The year of 2013 experienced far fewer natural disasters in the United States than expected, but Colorado was one state that saw significant damage caused by wildfires and floods, CoreLogic said Wednesday in its annual Natural Hazard Risk Summary and Analysis.
CoreLogic, a residential property information, analytics and services provider, pointed to the Black Forest Fire and flooding in Boulder and 17 Colorado counties as being among the worst natural disasters in the United States.
"Many predicted that 2013 would be a record year of catastrophic destruction, but the number of natural disasters that typically cause widespread destruction, mainly hurricanes, wildfires and tornadoes, were far less than anticipated in comparison to last year's record-setting hazard season," said Thomas Jeffery, senior principal scientist for CoreLogic.
"Interestingly, one natural hazard that tends to receive very little attention took center stage in 2013 as three separate sinkhole catastrophes took place in Florida," said Jeffrey in a statement.
However, the report indicated that the Florida sinkholes caused relatively minor damage and loss of life compared to the destruction in Colorado -- in Florida several homes collapsed, a tourist villa was heavily damaged and one man died.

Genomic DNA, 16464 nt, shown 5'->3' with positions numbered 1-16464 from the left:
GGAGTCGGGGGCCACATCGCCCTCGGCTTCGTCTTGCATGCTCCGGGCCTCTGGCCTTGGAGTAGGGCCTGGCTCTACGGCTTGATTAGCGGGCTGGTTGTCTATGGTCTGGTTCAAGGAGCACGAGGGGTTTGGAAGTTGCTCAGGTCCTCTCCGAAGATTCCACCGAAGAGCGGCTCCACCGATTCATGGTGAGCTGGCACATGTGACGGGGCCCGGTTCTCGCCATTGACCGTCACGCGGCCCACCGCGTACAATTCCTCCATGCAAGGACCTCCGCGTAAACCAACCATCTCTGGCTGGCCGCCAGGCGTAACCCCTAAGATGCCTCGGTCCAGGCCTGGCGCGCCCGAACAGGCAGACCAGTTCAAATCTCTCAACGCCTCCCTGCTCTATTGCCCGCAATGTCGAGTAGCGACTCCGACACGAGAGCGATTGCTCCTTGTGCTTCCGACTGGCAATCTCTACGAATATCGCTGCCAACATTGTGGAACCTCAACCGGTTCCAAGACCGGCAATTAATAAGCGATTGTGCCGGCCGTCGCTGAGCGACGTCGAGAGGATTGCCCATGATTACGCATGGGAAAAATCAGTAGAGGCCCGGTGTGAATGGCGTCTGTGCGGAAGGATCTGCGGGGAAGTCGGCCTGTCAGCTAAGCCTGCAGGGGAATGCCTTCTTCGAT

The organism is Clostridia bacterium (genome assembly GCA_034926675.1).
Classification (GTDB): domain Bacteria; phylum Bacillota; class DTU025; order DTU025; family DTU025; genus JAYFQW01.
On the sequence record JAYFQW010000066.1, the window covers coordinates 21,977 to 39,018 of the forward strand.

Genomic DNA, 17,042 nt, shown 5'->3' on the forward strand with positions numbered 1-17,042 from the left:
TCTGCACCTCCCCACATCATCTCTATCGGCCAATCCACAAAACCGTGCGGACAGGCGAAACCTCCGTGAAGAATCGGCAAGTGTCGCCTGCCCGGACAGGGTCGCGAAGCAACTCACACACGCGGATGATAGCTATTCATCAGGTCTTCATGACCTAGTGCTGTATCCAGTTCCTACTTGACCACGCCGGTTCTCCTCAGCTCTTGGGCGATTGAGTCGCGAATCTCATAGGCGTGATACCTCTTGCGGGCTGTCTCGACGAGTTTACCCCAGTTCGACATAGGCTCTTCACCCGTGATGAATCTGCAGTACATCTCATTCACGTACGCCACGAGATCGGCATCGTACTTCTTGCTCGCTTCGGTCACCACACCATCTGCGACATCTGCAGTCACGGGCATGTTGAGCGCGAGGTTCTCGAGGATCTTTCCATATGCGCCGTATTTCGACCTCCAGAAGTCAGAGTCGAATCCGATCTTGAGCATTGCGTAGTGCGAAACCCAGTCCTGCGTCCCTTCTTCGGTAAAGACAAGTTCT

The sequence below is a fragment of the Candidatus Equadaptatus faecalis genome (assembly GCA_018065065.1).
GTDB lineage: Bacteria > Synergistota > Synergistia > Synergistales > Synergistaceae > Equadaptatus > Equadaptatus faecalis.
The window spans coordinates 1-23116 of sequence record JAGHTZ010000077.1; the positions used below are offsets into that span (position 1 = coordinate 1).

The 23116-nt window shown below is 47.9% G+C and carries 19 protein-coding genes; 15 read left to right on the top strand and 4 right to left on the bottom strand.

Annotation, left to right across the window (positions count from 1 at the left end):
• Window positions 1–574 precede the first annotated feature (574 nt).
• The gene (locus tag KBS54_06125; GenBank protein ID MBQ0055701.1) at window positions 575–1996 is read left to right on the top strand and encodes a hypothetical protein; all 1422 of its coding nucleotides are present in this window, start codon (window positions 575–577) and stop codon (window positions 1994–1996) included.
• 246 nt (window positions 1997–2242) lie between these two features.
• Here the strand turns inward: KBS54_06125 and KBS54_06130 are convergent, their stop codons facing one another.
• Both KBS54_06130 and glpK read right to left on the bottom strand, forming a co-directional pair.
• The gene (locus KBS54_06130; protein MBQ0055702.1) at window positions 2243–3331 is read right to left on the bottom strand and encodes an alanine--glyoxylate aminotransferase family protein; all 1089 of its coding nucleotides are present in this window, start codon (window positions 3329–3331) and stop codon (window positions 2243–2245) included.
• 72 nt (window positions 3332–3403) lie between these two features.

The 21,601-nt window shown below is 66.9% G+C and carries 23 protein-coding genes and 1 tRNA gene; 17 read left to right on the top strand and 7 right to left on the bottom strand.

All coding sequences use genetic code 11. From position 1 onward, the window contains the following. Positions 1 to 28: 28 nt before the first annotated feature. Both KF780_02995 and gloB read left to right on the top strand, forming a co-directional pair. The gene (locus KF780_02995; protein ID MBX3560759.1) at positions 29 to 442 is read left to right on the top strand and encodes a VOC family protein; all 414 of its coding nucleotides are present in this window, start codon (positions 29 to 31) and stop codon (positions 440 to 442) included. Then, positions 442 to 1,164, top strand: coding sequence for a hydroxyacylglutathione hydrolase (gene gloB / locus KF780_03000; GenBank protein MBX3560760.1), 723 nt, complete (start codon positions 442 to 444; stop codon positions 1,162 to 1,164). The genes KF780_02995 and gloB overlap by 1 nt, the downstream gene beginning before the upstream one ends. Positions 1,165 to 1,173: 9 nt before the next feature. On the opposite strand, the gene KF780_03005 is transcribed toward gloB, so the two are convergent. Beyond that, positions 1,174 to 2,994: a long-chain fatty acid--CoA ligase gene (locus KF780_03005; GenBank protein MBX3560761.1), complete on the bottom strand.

On the other hand, said the report, the "most significant flooding event of the year" was a September storm in Boulder and 17 Colorado counties which caused damage to, or the destruction of, tens of thousands of homes.
The report said Colorado's Black Forest Fire, which burned 14,000 acres, destroyed or damaged more than 500 homes and resulted in a total property loss expected to exceed $300 million.
Overall, the hurricane season was almost non-existent, with only 13 named storms with only two reaching hurricane classification. Flooding, except that in Colorado, was "moderate" compared to recent years and total tornado activity in 2013 was "at a historic low," said the report.
In addition, the number of wildfires and total acreage burned in 2013 were lower than both the 2012 season and the 10-year average.
"Though there have been fewer billion-dollar catastrophes over the course of 2013, history has demonstrated time and time again that a temporary reprieve from natural disasters cannot and should not be expected to continue into the future," said Jeffrey.
Howard Pankratz: 303-954-1939, email@example.com or twitter.com/howardpankratz